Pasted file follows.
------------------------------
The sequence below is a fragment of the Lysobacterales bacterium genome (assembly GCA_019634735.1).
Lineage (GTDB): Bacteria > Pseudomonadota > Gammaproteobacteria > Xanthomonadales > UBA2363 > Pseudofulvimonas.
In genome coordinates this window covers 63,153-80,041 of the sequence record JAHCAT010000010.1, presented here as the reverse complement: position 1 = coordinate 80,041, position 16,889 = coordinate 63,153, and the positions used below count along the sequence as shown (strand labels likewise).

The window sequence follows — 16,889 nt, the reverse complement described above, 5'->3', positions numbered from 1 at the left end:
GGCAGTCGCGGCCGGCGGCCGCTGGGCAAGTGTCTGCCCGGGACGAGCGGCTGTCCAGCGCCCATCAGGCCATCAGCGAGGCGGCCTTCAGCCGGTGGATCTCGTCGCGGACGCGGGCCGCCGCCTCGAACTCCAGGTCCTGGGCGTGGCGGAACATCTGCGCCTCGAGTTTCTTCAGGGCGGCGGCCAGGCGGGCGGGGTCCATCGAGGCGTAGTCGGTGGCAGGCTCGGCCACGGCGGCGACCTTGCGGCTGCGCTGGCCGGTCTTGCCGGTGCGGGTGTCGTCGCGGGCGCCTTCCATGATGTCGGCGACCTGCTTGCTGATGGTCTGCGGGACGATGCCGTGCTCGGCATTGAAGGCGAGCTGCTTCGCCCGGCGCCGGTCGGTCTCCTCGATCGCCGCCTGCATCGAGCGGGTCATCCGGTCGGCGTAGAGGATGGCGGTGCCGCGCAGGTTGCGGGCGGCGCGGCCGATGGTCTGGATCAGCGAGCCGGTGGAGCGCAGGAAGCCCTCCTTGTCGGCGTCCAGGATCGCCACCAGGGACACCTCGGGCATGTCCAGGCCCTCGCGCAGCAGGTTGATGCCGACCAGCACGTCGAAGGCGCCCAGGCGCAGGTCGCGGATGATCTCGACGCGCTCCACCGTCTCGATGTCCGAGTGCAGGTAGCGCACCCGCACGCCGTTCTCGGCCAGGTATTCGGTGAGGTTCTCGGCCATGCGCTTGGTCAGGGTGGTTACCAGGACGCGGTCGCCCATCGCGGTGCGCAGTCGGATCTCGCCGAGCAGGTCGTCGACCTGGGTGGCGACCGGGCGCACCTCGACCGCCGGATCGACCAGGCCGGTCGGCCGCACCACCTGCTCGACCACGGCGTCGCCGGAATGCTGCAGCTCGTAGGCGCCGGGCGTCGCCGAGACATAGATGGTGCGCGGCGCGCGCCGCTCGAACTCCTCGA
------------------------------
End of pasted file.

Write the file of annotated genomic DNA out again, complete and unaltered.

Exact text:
The sequence below is a fragment of the Lysobacterales bacterium genome (assembly GCA_019634735.1).
Lineage (GTDB): Bacteria > Pseudomonadota > Gammaproteobacteria > Xanthomonadales > UBA2363 > Pseudofulvimonas.
In genome coordinates this window covers 63,153-80,041 of the sequence record JAHCAT010000010.1, presented here as the reverse complement: position 1 = coordinate 80,041, position 16,889 = coordinate 63,153, and the positions used below count along the sequence as shown (strand labels likewise).

The window sequence follows — 16,889 nt, the reverse complement described above, 5'->3', positions numbered from 1 at the left end:
GGCAGTCGCGGCCGGCGGCCGCTGGGCAAGTGTCTGCCCGGGACGAGCGGCTGTCCAGCGCCCATCAGGCCATCAGCGAGGCGGCCTTCAGCCGGTGGATCTCGTCGCGGACGCGGGCCGCCGCCTCGAACTCCAGGTCCTGGGCGTGGCGGAACATCTGCGCCTCGAGTTTCTTCAGGGCGGCGGCCAGGCGGGCGGGGTCCATCGAGGCGTAGTCGGTGGCAGGCTCGGCCACGGCGGCGACCTTGCGGCTGCGCTGGCCGGTCTTGCCGGTGCGGGTGTCGTCGCGGGCGCCTTCCATGATGTCGGCGACCTGCTTGCTGATGGTCTGCGGGACGATGCCGTGCTCGGCATTGAAGGCGAGCTGCTTCGCCCGGCGCCGGTCGGTCTCCTCGATCGCCGCCTGCATCGAGCGGGTCATCCGGTCGGCGTAGAGGATGGCGGTGCCGCGCAGGTTGCGGGCGGCGCGGCCGATGGTCTGGATCAGCGAGCCGGTGGAGCGCAGGAAGCCCTCCTTGTCGGCGTCCAGGATCGCCACCAGGGACACCTCGGGCATGTCCAGGCCCTCGCGCAGCAGGTTGATGCCGACCAGCACGTCGAAGGCGCCCAGGCGCAGGTCGCGGATGATCTCGACGCGCTCCACCGTCTCGATGTCCGAGTGCAGGTAGCGCACCCGCACGCCGTTCTCGGCCAGGTATTCGGTGAGGTTCTCGGCCATGCGCTTGGTCAGGGTGGTTACCAGGACGCGGTCGCCCATCGCGGTGCGCAGTCGGATCTCGCCGAGCAGGTCGTCGACCTGGGTGGCGACCGGGCGCACCTCGACCGCCGGATCGACCAGGCCGGTCGGCCGCACCACCTGCTCGACCACGGCGTCGCCGGAATGCTGCAGCTCGTAGGCGCCGGGCGTCGCCGAGACATAGATGGTGCGCGGCGCGCGCCGCTCGAACTCCTCGA